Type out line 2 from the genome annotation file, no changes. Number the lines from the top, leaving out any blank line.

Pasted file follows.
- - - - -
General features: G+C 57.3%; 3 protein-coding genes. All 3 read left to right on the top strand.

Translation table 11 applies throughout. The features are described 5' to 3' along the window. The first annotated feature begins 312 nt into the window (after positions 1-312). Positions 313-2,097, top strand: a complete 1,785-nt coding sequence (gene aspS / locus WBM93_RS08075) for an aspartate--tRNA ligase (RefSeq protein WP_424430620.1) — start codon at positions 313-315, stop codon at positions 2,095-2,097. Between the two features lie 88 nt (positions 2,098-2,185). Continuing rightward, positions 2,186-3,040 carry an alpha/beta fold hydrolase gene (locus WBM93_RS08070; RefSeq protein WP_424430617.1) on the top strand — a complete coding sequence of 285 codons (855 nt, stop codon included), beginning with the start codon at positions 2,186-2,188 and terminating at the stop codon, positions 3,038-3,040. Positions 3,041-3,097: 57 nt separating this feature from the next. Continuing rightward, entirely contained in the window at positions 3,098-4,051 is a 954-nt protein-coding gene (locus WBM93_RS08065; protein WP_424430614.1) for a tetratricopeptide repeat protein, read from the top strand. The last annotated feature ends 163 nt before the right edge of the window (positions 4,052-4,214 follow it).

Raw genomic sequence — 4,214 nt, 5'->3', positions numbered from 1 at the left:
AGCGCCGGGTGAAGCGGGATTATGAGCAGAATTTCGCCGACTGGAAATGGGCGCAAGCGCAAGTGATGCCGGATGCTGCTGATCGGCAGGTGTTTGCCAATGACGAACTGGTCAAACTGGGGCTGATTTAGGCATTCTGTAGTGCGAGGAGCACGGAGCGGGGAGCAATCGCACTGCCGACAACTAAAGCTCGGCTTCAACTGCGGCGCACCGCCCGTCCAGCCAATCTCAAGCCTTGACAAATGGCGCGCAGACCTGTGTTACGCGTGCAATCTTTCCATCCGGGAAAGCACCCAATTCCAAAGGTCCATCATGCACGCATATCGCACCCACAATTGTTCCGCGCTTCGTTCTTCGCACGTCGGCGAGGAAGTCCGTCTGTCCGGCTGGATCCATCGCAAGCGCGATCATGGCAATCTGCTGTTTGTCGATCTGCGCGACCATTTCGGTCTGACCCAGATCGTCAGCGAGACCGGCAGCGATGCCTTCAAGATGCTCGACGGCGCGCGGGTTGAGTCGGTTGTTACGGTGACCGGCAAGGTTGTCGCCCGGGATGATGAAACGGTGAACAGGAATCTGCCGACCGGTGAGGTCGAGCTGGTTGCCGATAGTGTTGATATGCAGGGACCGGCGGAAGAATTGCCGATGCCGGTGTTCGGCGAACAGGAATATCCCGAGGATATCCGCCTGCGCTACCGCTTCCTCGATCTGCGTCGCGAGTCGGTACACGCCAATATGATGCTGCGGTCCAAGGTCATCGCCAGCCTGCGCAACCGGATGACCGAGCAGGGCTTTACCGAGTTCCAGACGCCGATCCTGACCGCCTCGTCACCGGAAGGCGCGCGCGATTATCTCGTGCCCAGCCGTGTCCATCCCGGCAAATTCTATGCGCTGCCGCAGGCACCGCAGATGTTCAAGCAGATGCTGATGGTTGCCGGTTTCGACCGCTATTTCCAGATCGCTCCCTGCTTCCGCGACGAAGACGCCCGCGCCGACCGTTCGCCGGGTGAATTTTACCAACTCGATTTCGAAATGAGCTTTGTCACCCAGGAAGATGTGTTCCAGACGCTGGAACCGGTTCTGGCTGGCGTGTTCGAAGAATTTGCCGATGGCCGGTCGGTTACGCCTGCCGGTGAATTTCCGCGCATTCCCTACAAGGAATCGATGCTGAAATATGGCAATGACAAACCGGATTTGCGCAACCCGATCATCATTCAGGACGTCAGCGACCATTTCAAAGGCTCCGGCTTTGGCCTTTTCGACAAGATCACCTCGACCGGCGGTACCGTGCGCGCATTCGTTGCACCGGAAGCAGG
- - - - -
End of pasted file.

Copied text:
Translation table 11 applies throughout. The features are described 5' to 3' along the window. The first annotated feature begins 312 nt into the window (after positions 1-312). Positions 313-2,097, top strand: a complete 1,785-nt coding sequence (gene aspS / locus WBM93_RS08075) for an aspartate--tRNA ligase (RefSeq protein WP_424430620.1) — start codon at positions 313-315, stop codon at positions 2,095-2,097. Between the two features lie 88 nt (positions 2,098-2,185). Continuing rightward, positions 2,186-3,040 carry an alpha/beta fold hydrolase gene (locus WBM93_RS08070; RefSeq protein WP_424430617.1) on the top strand — a complete coding sequence of 285 codons (855 nt, stop codon included), beginning with the start codon at positions 2,186-2,188 and terminating at the stop codon, positions 3,038-3,040. Positions 3,041-3,097: 57 nt separating this feature from the next. Continuing rightward, entirely contained in the window at positions 3,098-4,051 is a 954-nt protein-coding gene (locus WBM93_RS08065; protein WP_424430614.1) for a tetratricopeptide repeat protein, read from the top strand. The last annotated feature ends 163 nt before the right edge of the window (positions 4,052-4,214 follow it).